print "and math still works"
TabError: inconsistent use of tabs and spaces in indentation

How about that “-u”?

This one is a little more complicated. In a lot of computer programs, when you "print" something, it doesn't display the characters on the screen right away. Instead, it saves them up in an output buffer; it buffers them. Usually this is a good thing, because the program can't display characters all by itself; it has to call upon the system to do it, and it's cheaper to call the system once to display an entire line, rather than calling the system e.g. 42 times (once for each character on the line).

But there are at least two situations where this buffering isn't desirable. One case is when you want to leave the cursor at the end of the line for a while. Here's a silly example:

from time import sleep
print "waiting five seconds...",
print "done."
If you run this simply as "python" then nothing happens for about five seconds, then the line
waiting five seconds... done.
appears all at once. If it's run as "python -u" then the first thing you see is the "waiting five seconds..." part. Then about 5 seconds later, "done." appears.

Another case where buffered output isn't so nice is if your process fork()s (copies the current process, creating a "child" process) with un-displayed characters left in the buffer. Here's an example of weird behavior:

from time import sleep
from os import fork
print "after sleeping, let's try a fork...",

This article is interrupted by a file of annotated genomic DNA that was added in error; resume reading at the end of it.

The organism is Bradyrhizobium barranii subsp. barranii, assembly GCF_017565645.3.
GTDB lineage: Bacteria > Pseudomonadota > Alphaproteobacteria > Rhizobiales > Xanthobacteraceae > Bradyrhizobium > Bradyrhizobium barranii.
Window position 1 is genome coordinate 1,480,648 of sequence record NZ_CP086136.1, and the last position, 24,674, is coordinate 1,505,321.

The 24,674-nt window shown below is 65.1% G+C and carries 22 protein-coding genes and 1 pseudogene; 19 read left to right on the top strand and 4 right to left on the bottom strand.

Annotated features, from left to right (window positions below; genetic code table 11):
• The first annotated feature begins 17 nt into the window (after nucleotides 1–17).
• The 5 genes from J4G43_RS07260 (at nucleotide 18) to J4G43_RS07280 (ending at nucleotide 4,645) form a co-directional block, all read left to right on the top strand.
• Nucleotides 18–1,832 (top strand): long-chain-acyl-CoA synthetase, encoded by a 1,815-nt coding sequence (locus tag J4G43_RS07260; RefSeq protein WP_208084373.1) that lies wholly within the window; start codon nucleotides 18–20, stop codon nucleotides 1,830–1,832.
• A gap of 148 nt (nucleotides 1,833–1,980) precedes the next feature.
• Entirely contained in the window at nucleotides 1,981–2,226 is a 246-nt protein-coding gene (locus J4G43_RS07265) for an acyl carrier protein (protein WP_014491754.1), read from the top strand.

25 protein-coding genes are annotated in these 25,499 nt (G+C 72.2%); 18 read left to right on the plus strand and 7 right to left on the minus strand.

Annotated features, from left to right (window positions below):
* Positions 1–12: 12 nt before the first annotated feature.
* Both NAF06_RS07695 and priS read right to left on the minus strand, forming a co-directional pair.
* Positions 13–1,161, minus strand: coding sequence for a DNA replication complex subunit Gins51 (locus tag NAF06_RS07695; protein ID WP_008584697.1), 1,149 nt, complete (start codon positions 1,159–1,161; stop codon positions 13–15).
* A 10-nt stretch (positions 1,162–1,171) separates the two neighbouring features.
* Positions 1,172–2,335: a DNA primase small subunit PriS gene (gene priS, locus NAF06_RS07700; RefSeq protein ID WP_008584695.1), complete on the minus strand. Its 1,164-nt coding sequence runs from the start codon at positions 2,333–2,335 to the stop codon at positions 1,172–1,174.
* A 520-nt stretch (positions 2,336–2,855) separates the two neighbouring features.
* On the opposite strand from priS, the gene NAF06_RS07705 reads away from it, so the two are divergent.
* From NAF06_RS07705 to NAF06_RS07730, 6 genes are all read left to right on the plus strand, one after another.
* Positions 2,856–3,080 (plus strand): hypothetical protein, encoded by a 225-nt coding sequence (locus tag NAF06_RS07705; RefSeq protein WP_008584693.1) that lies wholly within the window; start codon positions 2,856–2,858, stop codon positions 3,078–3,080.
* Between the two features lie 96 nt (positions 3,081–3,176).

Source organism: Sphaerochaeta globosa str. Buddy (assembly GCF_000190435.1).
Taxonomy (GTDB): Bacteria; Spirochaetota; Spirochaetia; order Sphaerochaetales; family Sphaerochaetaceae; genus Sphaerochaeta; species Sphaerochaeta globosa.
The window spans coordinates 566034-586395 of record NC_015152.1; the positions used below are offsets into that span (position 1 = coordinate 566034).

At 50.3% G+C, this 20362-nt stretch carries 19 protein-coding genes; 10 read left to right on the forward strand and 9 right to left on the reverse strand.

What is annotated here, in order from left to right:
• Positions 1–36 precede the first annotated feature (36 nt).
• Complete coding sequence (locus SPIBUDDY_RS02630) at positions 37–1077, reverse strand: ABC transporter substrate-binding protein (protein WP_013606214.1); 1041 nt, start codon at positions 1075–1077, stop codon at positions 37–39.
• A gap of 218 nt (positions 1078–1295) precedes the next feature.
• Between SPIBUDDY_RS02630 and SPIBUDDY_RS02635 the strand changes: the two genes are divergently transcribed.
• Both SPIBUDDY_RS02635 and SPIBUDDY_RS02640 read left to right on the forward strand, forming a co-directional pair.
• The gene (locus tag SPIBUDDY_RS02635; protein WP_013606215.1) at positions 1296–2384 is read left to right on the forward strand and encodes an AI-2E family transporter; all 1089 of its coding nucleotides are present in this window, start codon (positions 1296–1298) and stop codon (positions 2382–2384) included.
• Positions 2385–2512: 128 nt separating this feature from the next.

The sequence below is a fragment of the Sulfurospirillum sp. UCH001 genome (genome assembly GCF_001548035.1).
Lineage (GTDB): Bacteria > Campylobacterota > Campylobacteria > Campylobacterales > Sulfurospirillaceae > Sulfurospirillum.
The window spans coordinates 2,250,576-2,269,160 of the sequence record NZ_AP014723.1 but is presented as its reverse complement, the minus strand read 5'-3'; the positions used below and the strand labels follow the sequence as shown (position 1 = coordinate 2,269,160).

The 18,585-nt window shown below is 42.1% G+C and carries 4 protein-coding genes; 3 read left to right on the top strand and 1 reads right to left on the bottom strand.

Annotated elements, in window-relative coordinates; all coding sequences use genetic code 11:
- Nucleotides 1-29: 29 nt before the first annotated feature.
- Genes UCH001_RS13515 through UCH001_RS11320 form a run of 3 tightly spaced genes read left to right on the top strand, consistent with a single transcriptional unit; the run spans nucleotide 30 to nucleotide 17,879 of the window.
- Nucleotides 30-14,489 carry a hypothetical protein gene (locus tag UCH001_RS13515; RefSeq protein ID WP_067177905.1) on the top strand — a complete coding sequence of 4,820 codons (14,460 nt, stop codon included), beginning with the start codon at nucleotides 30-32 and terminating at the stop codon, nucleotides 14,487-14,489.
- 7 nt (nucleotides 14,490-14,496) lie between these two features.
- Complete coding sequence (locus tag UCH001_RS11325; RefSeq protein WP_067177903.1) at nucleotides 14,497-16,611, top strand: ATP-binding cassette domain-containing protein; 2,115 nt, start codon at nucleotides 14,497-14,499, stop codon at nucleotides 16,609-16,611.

pid = fork()
if pid == 0:
    print "in child process"
    print "in parent process; child is pid", pid
When we run it as "python", we get this:
$ python
after sleeping, let's try a fork... in parent process; child is pid 7370
after sleeping, let's try a fork... in child process
Why? Because at the time we call fork(), the output buffer has "after sleeping, let's try a fork..." -- which isn't displayed yet in the terminal window. When the parent adds "in parent process; child is pid 7370" and terminates the output with a newline character (by default), the output buffer is flushed—its contents are written to your display. But that only flushes the buffer of the parent process; the child's buffer still has those characters.

Thus, when the child process runs, an extra copy of "after sleeping, let's try a fork..." appears on the screen.

What if we run it as "python -u"?

$ python -u
after sleeping, let's try a fork... in parent process; child is pid 7367
 in child process
If you run this yourself, you'll see "after sleeping, let's try a fork..." appear almost immediately (i.e., you don't have to wait 5 seconds for it). When the process executes fork(), the buffer has already been flushed; that's why we don't see two copies of the "after sleeping..." part.

Why is the "child process" line indented by one space? Well, we didn't retain "after sleeping..." in the buffer when we created the child process, but we did retain the knowledge that we weren't at the start of a new line. Thus, the child process thinks we're not at the beginning of a new line, so it prepends a space to "in child process" before displaying it, just as it would if we were truly in the middle of a line. This is just the way Python's print statement works.